enantiomers in the real samples. Moreover, in the valida-
tion study the force degradation was conducted only in
the presence of UV and heat. But the researchers didn’t
provide any information about the degradations of PALO
under acid, base, or peroxide. In this regard, it should be
mentioned that there is not a single method available in
the literature, which has considered the process chiral
impurities with four isomers of PALO for separation.
A direct enantiomeric separation of palonosetron hy-
drochloride by chiral HPLC has been published by YU
Xiao-rong et al. [9], wherein the chiral separation was
carried out on a CHIRALPAK AD-H (250 mm×4.6 mm,
5 μm) column with a mixture of n-hexane, absolute al-
cohol and diethyl amine (60:40:0.05) as mobile phase;
the flow rate was 0.4 mL/min; and the column tempera-
ture was 35oC with detection wavelength at 256 nm. But
in this method the peaks of diastereomer (PALO 3aS, 2R)
and enantiomer (PALO 3aR, 2R) were co-eluting. This
indicates that all the isomers were not separated in this
method. Moreover, run time of this method was more
than 20 minutes.
The palonosetron hydrochloride is synthesized through
multiple steps with intermediate products. Each interme-
diate product has one chiral center having two enanti-
omers. There are four isomers (Figure 1, Comp 5 to
Comp 8) produced during the process prior to the forma-
tion of palonosetron hydrochloride. These chiral impuri-
ties have not been separated in any of the methods re-
ported in the literature. In view of these disadvantages
encountered in the previous reports, there is a need to
develop a single chiral method that separates all the iso-
mers of PALO including the process chiral impurities, so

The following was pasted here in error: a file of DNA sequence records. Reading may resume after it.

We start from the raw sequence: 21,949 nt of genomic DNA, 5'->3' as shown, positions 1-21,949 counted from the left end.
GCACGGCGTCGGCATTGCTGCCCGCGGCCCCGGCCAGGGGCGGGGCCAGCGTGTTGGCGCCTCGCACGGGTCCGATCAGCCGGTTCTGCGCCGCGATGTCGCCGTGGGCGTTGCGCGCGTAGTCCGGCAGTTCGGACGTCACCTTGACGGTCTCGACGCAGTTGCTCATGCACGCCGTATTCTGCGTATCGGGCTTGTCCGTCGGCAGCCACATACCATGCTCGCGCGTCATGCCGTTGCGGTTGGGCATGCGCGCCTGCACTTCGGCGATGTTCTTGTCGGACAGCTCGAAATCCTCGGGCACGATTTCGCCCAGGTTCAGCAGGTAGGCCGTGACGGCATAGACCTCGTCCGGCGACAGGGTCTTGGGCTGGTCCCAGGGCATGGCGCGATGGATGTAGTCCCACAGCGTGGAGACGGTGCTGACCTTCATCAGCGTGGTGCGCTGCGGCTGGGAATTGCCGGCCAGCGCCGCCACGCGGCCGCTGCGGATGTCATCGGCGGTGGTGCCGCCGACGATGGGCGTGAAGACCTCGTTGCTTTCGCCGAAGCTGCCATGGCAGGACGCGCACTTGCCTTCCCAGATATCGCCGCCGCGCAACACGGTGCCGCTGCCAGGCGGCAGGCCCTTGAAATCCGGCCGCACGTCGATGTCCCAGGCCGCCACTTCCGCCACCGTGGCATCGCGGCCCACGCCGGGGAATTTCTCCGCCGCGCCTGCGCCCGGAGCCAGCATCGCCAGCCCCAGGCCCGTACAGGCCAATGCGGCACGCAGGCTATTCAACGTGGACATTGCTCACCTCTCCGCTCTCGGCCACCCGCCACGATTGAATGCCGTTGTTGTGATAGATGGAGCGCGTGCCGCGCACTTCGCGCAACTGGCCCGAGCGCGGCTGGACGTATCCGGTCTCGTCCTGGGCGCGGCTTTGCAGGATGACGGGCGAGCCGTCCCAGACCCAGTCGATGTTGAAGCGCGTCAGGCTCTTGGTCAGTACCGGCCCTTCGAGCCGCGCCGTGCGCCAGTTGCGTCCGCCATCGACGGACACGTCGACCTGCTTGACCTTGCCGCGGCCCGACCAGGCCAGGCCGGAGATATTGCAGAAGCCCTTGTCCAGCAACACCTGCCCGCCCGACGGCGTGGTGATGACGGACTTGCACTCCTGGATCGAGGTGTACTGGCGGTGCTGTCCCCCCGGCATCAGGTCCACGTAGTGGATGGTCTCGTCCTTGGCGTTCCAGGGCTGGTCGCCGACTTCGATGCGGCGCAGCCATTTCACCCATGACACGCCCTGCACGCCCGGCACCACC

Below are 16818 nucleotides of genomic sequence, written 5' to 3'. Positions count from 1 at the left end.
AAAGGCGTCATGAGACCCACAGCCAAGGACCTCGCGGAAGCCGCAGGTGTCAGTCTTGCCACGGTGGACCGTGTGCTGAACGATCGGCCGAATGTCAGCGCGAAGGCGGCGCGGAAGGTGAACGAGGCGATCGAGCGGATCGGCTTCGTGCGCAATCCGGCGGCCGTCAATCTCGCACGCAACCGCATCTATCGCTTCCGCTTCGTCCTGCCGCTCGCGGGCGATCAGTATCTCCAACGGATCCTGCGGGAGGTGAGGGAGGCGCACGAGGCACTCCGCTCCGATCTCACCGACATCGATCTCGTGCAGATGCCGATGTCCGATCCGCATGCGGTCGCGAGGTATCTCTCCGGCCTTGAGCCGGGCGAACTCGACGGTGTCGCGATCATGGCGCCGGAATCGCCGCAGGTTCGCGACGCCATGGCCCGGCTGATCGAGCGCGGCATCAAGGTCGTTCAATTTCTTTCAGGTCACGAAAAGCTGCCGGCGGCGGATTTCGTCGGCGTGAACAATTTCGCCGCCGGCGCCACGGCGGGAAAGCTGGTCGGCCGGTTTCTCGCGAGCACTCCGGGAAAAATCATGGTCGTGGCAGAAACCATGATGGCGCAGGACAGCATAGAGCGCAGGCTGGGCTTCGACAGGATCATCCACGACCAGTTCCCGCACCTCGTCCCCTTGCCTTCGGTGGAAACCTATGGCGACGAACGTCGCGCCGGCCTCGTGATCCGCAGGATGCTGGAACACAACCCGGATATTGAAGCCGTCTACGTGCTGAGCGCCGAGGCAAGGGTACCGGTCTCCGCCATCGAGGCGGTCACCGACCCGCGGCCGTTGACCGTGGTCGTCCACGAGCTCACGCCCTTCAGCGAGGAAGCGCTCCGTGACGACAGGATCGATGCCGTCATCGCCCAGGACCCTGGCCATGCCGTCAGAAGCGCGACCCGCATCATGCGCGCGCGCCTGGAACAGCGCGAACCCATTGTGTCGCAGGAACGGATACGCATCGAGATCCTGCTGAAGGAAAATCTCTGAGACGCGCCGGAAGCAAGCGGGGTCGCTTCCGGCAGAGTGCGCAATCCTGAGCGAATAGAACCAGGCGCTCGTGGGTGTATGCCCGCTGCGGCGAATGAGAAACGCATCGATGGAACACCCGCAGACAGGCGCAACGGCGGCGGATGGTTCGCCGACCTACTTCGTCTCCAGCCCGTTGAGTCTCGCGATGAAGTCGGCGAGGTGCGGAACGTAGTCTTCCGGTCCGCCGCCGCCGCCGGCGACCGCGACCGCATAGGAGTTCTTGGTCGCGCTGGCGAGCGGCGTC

that the same method can be used throughout the product
development of Palonosetron hydrochloride.
A number of reviews and applications of the computer
simulation software have been reported in the literature
[10-12]. In an effort to improve the efficiency of method
development, computer simulation software was used for
the separation of the isomers of Palonosetron hydrochlo-
The objective of the present study was to develop a
rapid single LC-method using computer simulation to
separate all the isomers of palonosetron hydrochloride
and to evaluate the enantiomeric purity of precursor
stages and also to develop a simple enantioselective as-
say method for PALO (3aS, 2S). The method was also
validated to ensure the compliance in accordance with
the ICH guidelines.
2. Experimental
2.1. Chemicals
HPLC grade n-hexane, heptafluoro butyric acid, trifluoro
acetic acid, and ethanol were procured from Merck, India.
Diethyl amine was purchased from Fluka, India. PALO
chiral impurities (Comp-2 to comp-8), batch samples of
PALO were obtained from process development labora-
tory of Dr. Reddy’s Laboratories Ltd., API, IPDO, Hy-